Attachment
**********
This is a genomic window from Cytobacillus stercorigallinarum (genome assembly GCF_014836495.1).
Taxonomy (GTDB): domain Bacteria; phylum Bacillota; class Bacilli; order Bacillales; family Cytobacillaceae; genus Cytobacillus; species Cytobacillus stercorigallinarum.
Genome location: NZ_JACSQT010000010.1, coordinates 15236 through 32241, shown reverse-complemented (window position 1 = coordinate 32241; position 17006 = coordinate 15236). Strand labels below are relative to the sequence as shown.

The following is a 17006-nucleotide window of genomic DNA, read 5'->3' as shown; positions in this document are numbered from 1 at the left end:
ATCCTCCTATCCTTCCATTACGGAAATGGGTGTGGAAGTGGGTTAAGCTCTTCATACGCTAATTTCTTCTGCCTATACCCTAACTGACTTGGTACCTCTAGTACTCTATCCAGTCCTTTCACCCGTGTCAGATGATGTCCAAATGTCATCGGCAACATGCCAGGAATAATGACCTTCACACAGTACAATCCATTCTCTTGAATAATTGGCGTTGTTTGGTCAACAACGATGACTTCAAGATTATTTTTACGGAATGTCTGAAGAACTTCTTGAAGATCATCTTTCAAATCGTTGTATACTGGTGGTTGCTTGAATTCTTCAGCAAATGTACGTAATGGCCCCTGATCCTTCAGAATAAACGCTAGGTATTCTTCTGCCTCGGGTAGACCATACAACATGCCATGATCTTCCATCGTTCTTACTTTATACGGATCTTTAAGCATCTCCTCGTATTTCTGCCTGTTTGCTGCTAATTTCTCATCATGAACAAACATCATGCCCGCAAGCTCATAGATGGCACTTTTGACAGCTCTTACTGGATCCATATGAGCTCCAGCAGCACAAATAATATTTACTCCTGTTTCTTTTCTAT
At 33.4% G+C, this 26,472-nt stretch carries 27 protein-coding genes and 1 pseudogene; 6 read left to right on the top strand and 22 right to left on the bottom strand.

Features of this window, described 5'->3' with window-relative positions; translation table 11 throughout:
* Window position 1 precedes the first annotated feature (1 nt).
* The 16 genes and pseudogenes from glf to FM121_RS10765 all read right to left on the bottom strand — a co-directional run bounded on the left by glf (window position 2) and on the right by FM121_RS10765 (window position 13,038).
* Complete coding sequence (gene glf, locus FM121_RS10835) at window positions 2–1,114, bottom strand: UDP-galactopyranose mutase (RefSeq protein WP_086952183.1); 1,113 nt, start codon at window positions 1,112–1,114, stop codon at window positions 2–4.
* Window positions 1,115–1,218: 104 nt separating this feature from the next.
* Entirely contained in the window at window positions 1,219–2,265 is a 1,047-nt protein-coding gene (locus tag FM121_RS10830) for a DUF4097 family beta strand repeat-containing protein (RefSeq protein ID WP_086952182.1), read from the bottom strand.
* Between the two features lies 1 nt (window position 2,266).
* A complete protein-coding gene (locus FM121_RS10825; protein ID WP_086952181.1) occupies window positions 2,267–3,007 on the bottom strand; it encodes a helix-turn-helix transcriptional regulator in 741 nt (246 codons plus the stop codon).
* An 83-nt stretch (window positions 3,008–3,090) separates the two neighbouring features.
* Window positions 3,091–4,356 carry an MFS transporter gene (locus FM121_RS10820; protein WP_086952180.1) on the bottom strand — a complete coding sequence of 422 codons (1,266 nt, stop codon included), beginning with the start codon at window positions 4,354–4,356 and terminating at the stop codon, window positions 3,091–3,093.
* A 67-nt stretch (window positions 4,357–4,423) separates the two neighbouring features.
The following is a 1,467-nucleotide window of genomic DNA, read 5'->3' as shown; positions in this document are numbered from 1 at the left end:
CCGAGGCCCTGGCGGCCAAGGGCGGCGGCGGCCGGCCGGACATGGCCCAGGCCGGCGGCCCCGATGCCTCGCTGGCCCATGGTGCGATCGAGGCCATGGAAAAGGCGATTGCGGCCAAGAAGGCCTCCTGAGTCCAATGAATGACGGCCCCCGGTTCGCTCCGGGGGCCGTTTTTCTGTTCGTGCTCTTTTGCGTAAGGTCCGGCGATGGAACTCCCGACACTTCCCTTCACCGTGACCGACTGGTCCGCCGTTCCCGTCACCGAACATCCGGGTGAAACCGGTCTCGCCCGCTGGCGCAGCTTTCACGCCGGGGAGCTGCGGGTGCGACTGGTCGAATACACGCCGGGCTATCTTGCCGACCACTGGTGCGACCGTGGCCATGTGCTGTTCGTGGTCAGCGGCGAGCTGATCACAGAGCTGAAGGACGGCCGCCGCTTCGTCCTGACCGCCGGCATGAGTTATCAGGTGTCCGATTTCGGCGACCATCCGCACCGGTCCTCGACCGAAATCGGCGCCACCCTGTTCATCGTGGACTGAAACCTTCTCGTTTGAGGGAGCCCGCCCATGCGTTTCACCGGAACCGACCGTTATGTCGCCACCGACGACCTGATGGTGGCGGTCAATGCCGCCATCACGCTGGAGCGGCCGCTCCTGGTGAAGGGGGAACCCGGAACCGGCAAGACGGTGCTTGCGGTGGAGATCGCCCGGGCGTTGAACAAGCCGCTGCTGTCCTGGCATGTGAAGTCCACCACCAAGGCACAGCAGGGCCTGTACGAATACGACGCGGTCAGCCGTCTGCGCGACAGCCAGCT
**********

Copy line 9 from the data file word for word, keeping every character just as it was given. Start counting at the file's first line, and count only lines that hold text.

* The 16 genes and pseudogenes from glf to FM121_RS10765 all read right to left on the bottom strand — a co-directional run bounded on the left by glf (window position 2) and on the right by FM121_RS10765 (window position 13,038).